Another night, I visit Nightbird, a cozy tasting-menu haunt in the Hayes Valley neighborhood. The chef, Kim Alter, is in league with Brioza and Jew, both in trying to open up their already adventuresome customers to the idea that yuba is not necessarily Asian and in turning to pasta as the preferred point of entry.
One of her favorite ways to make the connection visceral and immediate is to fry those same strips of yuba until golden, achieving a chewy-crunchy texture reminiscent both of pasta and snack chips, then dousing them with a variation on a Caesar dressing, made with miso, Parmesan, egg yolks, garlic, and Dijon. East meets West seamlessly, and thrillingly.
The chefs, it’s clear, adore yuba; I adore yuba. It’s hard not to. But yuba is only one part of the tofu universe.
Determined to prove to me that block tofu, the more traditional form you’re used to seeing in supermarkets, can also be a stand-alone product, Tsai takes me to James Syhabout’s Hawking Bird, in Oakland, a determinedly unslick fast-casual, fried-chicken-centric restaurant that looks out onto Telegraph Avenue.
Tsai stages a test of two sandwiches on the menu. One is a chicken sandwich, the other a slab of firm Hodo tofu that’s been fried to resemble a chicken sandwich.
“Well?” Tsai asks after I’ve downed several bites of each.
I’m surprised to hear myself say that I prefer the tofu to the chicken. Somehow the actual chicken gets in the way of the delicious fried exterior, while the tofu, being cleaner, does not.
Seeing me polish it off, Tsai is exultant.
To him, love of the sandwich is yet more proof of what he has been talking about for days, that tofu is not a substitute but the thing itself, that it need not be in an Asian dish to be tasty, that it can go high and low.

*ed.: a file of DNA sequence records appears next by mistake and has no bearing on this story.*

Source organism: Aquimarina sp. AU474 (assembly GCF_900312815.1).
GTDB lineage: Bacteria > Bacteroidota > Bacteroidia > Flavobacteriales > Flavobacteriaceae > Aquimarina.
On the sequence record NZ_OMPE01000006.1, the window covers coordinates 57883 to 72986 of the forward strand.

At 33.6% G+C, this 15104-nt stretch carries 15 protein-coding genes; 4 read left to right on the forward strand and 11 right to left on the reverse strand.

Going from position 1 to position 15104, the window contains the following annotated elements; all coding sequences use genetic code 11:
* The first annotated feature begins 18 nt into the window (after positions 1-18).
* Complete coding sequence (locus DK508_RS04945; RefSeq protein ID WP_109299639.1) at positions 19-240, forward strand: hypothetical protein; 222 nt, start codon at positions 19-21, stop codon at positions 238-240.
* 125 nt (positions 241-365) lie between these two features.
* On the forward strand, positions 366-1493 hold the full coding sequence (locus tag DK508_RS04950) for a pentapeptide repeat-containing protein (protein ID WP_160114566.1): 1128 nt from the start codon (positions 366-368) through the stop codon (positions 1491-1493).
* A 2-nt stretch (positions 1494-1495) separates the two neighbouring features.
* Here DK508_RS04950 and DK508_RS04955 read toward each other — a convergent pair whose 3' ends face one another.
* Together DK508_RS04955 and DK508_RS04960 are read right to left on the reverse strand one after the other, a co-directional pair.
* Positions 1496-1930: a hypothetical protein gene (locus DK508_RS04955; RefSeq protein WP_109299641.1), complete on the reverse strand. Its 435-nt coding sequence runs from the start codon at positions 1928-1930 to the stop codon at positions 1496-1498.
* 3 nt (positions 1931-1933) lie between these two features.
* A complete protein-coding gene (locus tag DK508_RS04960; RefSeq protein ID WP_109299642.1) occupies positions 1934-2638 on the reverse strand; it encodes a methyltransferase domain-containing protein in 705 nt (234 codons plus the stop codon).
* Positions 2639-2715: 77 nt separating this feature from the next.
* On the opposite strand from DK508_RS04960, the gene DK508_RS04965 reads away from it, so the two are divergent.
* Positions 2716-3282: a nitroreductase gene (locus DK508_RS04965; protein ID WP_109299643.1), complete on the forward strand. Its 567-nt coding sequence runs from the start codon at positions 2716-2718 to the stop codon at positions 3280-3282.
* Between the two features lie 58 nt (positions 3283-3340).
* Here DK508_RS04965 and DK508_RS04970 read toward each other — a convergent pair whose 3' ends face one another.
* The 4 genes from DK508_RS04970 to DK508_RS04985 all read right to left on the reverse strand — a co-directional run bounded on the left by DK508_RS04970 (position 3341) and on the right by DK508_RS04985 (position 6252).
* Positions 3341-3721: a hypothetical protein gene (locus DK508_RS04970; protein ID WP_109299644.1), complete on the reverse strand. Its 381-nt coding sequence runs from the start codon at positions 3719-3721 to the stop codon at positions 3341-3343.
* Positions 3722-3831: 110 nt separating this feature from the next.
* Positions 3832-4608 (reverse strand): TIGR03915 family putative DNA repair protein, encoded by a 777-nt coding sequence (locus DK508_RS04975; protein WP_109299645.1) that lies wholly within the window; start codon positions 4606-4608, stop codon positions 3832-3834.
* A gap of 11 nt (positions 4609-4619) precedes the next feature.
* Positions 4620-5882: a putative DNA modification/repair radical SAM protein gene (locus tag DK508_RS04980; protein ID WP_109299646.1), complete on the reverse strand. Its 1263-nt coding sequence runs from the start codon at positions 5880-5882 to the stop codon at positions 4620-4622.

True enough, and yet what does it say, I wonder, that I only really like the tofu when I think I’m eating something else? I’ll take it, Tsai says. He smiles. “Baby steps.”
After my tofu crawl I’m determined to apply the lessons I’ve learned at home.
I make a decent dish with firm tofu, sesame oil, chopped cucumber and celery, rice-wine vinegar, and Sriracha. Thinking back to chefs Jew and Brioza, I heat up leftover marinara, tear in some yuba, toss everything, grate on some fresh Parmesan, add a few dollops of ricotta, drizzle on some olive oil, and sprinkle with salt and pepper.
It’s good—and, for a second, I even entertain thoughts of making it for friends. Would I lie to them about what it is, or would I tell them, but only after letting them think it’s something else?
The latter, definitely the latter.
—Todd Kliman is a James Beard award-winning food writer and author of The Wild Vine.
Wait, Isn’t Soy Bad for You?
Nope. It’s actually pretty good for you, according to the latest science. Here are three health benefits of the soybean.
1. It’s a good source of protein.
A half block of firm tofu contains 28 grams of protein. By comparison, 1/2 cup of chopped roasted chicken breast has 22 grams. Among active people, those with higher intakes of protein, regardless of whether it was animal or plant based, had a 35 percent lower risk of functional physical decline as they aged than those who ate the least protein, so found a 2018 study by Boston University researchers.
2. It may fight diabetes.
People who consumed more isoflavones, found in tofu and soy milk, had an 11 percent lower risk of type 2 diabetes than those who didn’t eat much, according to a 2017 study by Harvard researchers. One reason: Isoflavones may improve glucose tolerance and blood lipids, markers of diabetes.
3. It could protect your prostate.
Men whose diets included soy foods had a 29 percent reduced risk of developing prostate cancer, found a 2018 meta-analysis in Nutrients. Again, thank isoflavones, such as genistein and daidzein, which the scientists think may disrupt the development of prostate cancer.
But what about low sperm count and man boobs? Back in the 2000s, a few small studies and rodent research suggested that the phytoestrogens in soy products could disrupt hormones. Several news outlets (including this one—our bad) may have overblown those findings.
“Such a link has never been substantiated in human studies,” says Qi Sun, M.D., assistant professor in the Department of Nutrition at Harvard University. “I don’t think this is a concern at all,” Sun says.
Source: Read Full Article